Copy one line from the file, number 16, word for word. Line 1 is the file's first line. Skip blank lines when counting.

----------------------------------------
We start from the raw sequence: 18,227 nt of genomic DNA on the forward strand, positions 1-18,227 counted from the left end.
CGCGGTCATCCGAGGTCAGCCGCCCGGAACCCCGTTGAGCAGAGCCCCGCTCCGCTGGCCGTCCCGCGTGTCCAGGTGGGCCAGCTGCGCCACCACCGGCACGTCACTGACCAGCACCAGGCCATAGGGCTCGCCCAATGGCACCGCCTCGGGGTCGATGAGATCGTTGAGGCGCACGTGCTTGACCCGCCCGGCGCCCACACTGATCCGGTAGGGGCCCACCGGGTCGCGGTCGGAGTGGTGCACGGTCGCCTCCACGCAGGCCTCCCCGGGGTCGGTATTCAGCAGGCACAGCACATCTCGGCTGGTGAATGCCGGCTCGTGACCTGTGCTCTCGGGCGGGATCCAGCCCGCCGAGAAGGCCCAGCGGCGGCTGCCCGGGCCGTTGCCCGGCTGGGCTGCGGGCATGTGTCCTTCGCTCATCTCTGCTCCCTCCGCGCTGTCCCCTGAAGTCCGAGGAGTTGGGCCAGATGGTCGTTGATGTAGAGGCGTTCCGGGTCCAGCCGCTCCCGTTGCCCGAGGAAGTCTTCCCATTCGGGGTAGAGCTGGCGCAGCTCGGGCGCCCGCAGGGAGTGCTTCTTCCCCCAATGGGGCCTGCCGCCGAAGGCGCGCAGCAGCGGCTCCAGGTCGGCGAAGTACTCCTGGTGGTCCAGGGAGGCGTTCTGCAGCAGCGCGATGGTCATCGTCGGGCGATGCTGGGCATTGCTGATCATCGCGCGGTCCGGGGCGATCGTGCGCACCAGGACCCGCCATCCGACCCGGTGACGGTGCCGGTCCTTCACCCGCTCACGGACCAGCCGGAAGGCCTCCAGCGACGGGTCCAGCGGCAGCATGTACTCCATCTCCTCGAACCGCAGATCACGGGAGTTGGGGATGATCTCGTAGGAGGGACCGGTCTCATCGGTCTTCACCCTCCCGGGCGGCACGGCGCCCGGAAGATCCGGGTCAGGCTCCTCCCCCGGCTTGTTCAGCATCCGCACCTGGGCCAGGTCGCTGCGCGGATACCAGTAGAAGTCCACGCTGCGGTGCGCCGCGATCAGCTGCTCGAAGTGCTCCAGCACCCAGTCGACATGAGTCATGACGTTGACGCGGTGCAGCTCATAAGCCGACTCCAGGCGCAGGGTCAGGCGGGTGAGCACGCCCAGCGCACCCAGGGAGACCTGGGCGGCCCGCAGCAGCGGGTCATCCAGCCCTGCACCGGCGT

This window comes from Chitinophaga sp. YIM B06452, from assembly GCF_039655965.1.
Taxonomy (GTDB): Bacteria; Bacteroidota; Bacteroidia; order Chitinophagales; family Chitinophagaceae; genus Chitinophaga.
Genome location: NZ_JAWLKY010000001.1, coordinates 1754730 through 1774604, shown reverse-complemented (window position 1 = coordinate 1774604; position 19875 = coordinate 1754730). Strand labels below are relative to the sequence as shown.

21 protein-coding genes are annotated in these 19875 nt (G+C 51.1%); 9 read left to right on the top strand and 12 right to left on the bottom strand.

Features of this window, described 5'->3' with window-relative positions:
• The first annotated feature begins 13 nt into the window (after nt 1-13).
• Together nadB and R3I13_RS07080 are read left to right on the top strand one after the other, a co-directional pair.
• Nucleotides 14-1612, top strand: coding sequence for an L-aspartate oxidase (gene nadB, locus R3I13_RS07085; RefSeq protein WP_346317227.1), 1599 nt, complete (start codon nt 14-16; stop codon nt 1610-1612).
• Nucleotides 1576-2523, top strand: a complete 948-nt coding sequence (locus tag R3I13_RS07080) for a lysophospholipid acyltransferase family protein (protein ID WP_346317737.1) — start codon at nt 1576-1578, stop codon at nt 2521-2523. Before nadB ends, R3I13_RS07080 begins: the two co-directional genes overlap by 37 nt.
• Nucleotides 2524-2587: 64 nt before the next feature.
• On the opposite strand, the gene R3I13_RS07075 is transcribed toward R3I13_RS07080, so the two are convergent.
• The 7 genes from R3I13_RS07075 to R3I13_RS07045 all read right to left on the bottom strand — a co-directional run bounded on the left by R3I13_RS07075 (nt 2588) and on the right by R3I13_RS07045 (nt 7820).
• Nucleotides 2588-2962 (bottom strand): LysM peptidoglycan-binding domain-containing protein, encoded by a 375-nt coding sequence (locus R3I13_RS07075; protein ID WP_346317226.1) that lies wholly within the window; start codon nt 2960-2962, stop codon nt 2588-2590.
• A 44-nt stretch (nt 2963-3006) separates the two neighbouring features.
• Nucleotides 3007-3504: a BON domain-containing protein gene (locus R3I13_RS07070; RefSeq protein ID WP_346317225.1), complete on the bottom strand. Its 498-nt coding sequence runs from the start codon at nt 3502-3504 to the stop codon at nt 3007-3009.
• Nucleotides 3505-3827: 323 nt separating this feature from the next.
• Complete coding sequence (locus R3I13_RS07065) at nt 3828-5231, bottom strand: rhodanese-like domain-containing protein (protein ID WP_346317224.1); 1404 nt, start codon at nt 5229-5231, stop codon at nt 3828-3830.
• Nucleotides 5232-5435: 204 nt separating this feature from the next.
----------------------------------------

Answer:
• A 44-nt stretch (nt 2963-3006) separates the two neighbouring features.